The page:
Scientists have discovered the cells that cause hair to turn grey and fall out in mice - potentially paving the way for a cure for baldness.
Researchers from the University of Texas Southwestern Medical Center found the cells by accident, whilst studying a genetic disease which causes tumours to grow on nerves.
The study was published in the journal Genes and Development and said that a protein called KROX20 makes skin cells become hair shafts, according to Time.
This then causes the cells to produce another protein, which is called stem cell factor.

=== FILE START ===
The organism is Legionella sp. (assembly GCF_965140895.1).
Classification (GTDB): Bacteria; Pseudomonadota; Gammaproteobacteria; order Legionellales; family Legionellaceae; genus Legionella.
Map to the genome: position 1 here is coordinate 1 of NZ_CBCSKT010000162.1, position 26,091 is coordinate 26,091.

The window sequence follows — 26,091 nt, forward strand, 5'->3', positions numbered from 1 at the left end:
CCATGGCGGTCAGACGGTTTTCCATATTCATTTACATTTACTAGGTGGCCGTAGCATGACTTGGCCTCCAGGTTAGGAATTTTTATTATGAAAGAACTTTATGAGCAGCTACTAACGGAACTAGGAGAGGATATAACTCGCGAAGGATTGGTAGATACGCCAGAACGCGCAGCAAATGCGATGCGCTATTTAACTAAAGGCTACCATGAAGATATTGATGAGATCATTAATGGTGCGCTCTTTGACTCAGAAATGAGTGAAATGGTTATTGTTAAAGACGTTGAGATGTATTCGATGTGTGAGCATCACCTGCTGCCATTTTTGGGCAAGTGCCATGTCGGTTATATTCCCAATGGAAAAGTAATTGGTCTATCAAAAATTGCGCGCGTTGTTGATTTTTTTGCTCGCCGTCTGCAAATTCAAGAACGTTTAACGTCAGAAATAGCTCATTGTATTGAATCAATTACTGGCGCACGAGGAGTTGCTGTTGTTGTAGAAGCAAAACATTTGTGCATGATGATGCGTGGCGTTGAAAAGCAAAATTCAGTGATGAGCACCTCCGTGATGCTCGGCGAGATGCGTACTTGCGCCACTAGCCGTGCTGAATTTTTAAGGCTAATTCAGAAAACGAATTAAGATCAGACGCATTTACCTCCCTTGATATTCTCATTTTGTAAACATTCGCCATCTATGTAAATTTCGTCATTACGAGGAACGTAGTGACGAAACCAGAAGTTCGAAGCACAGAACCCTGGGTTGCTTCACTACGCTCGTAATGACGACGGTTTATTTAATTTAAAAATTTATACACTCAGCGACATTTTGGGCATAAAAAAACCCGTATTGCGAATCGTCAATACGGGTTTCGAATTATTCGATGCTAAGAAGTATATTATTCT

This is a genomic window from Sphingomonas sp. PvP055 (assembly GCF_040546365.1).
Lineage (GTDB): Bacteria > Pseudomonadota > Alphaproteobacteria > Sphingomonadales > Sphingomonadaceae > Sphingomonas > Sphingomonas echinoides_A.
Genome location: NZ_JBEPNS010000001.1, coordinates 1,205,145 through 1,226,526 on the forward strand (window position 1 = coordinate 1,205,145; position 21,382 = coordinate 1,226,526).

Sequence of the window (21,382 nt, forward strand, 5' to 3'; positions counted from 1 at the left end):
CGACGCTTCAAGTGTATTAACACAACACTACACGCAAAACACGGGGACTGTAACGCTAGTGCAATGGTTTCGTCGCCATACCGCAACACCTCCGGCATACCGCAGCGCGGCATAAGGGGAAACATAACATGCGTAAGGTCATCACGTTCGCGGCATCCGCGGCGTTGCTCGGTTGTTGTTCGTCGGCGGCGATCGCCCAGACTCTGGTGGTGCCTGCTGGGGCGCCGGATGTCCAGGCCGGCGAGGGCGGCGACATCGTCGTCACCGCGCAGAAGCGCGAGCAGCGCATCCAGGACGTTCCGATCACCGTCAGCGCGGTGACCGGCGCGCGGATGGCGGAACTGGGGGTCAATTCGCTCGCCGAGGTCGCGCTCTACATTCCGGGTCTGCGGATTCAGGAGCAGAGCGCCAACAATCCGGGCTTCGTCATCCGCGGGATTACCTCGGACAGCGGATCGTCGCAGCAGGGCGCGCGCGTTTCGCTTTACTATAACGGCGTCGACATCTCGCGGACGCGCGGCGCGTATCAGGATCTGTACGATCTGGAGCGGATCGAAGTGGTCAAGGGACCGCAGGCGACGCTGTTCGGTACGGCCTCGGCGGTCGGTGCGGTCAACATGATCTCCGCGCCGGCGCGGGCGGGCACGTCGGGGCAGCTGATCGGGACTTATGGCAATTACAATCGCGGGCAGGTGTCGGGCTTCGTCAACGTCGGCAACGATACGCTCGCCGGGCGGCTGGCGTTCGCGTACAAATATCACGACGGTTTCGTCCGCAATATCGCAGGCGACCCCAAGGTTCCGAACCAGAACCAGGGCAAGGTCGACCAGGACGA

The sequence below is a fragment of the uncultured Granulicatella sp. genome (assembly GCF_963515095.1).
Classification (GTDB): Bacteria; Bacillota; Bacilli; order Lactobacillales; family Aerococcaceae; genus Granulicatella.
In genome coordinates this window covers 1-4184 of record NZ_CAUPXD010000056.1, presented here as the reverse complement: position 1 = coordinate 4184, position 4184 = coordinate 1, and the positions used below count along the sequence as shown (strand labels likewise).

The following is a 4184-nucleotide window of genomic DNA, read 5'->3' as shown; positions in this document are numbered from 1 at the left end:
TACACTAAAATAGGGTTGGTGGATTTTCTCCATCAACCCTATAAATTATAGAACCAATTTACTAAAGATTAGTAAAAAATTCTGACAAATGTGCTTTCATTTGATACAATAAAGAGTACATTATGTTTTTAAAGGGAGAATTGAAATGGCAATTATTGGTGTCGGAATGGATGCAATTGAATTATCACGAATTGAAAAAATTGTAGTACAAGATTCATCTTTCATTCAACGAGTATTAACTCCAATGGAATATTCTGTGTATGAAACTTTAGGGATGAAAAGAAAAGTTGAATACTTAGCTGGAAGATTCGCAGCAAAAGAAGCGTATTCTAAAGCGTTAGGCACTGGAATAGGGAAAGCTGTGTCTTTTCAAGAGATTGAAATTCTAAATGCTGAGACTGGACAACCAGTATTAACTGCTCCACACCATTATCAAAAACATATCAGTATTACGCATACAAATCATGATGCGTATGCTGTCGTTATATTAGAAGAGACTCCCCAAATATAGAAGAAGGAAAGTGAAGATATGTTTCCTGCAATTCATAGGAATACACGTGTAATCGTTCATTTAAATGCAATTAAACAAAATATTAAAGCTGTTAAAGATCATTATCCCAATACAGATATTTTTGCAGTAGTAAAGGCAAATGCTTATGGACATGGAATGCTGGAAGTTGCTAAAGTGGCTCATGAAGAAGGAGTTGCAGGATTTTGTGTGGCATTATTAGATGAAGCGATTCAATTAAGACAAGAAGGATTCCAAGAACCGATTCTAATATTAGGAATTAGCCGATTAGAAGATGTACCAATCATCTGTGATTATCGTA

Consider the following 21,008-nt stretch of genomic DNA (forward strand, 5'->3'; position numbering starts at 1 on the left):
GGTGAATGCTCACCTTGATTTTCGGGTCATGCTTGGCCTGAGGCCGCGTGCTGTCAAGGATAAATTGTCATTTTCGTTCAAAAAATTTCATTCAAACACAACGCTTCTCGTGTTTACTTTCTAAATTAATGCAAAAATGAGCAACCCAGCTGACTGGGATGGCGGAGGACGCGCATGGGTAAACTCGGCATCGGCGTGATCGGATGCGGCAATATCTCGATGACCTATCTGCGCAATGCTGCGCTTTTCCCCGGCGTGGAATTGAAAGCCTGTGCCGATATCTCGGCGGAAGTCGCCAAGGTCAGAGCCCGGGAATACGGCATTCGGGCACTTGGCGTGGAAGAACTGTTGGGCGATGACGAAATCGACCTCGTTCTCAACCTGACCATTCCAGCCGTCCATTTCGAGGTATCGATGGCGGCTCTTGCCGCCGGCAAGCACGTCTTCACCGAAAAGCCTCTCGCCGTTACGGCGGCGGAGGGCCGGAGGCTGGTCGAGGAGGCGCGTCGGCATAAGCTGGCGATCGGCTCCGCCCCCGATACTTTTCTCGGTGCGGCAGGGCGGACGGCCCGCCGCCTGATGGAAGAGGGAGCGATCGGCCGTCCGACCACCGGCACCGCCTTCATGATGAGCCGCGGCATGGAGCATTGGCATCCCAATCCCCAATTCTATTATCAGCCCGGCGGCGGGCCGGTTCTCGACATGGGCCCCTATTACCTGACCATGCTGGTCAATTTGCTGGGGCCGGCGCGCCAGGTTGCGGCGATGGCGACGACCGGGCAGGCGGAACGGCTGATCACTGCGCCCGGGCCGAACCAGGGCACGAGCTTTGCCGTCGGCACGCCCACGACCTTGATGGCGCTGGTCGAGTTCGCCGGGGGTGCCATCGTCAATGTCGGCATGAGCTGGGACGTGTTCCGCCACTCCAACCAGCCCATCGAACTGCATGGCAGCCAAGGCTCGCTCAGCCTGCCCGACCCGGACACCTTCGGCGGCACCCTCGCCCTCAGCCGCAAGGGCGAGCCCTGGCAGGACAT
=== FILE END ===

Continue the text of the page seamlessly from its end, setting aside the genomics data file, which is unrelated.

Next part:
Both of these proteins played an important part for the mice. Without KROX20 the mice went bald and stopped growing hair, without the stem cell factor protein, their hair turned white.
However, more research is now needed to discover whether this kind of process also takes place in humans
Lead researcher doctor Lu Le said: "Although this project was started in an effort to understand how certain kinds of tumors form, we ended up learning why hair turns grey and discovering the identity of the cell that directly gives rise to hair.
"With this knowledge, we hope in the future to create a topical compound or to safely deliver the necessary gene-to-hair follicles to correct these cosmetic problems."